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How to Multitask as a Premed Student

Individuals aspiring to go to medical school must complete necessary prerequisites and demonstrate distinct qualities in order to make their application stand out. This could include providing an MCAT score, fulfilling biology and chemistry coursework, volunteering at a hospital or healthcare organization, shadowing numerous physicians and specialties, obtaining recommendation letters, and gaining research experience through a STEM-based lab or program. In addition to these, they may also find that while fulfilling these prerequisites or qualities, they would like to spend time with friends and family, engage in extracurricular activities, start a new hobby, or even dedicate some downtime for brief moments of relaxation. Since all of these expectations or experiences could be overwhelming to take in, one may find these statements come to mind:

How will I be able to do all of this?

Will I be able to have my medical school application prepared at the year or time that I chose?

Is this all manageable for me?

It is completely understandable to feel discouraged about this entire process, and it may seem that there are way too many hurdles to overcome in such a brief period of time. However, this does not have to be the reality for you. There are many different types of strategies and techniques that you could implement that could make your entire pre-medical experience easier to manage, as well as reduce potential burnout or frustration. Keep in mind that many of these techniques are applicable to many fields and studies - not just medicine.

Redefine your definition of ‘multitasking’. Multitasking, in the context of completing more than one task simultaneously, can be a very draining and inefficient process for some people. An approach of bouncing between tasks rather than completing them at the same time may be a more suitable alternative instead. You may even want to focus more on using a ‘productivity’ mindset first if multitasking appears to be cognitively taxing. Configuring and changing your approach to multitasking to best fit your needs will set you on a track to high performance and satisfaction!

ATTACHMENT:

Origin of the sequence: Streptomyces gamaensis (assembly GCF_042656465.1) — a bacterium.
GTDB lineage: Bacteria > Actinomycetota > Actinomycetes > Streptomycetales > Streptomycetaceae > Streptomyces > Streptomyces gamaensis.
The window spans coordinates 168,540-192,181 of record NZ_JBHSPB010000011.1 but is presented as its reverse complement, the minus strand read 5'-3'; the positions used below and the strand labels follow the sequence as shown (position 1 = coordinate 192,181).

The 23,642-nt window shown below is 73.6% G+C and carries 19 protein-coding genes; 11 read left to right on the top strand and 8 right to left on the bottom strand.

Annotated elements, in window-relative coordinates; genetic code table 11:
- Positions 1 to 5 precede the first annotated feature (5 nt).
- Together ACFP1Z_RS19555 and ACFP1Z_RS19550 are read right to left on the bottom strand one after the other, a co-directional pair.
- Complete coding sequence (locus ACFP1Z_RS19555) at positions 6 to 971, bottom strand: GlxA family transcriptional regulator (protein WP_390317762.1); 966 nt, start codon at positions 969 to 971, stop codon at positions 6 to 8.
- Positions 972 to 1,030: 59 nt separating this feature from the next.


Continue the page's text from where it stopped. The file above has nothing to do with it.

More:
Do not depend on your memory. Although you may believe that you could remember dozens of dates and deadlines, it is very easy to forget or leave something behind. Missing exams, interviews, volunteer shifts, etc. could also have a negative impact on your application due to the consequences these actions typically hold. Alternatively, you may want to invest in a planner or utilize an app that focuses on organizing tasks and schedules. These not only give you a point of reference that you could check 24/7 but also provide the visual perspective to help guide you through your tasks and goals.

Schedule self-care, hobbies, sleep, and relaxation. For many people, schedules may only focus on academics and related experiences but may neglect many of the human needs necessary to continue functioning through tasks. In addition, some students may also believe that they should only practice self-care or get ample rest when they get all of their premed-based tasks completed first. This is not only a potentially harmful mindset but also something that could result in such students developing burnout or exhaustion. Keeping self-care, sleep, and other necessities equal to premed tasks by implementing them into your schedule, planner, or routine could help you maintain a healthy balance while also being able to dedicate your time to prerequisites and experiences.

Don’t be afraid to give yourself some extra time. Even though it could be very tempting to want to get everything done in a very short amount of time, it may not produce the results that you are truly looking for. For example, although taking seven courses in one semester may sound great initially, taking in such a heavy workload could have a negative impact on your grades for medical school applications. Spacing out your commitments, even if it may result in a longer duration of time, may actually benefit you in the long run!

Being able to achieve multiple goals is not an easy task, and you may need to alter the format of your multitasking to truly see positive results. However, once you realize the optimum pace and structure of your plan, you will no doubt start to reap the benefits that you’ve been looking for!

Thank you for reading!

- Ashlyn Southerland


UNC Kenan-Flager Business School. (2020, October 5). A benefit of multitasking. The Well.


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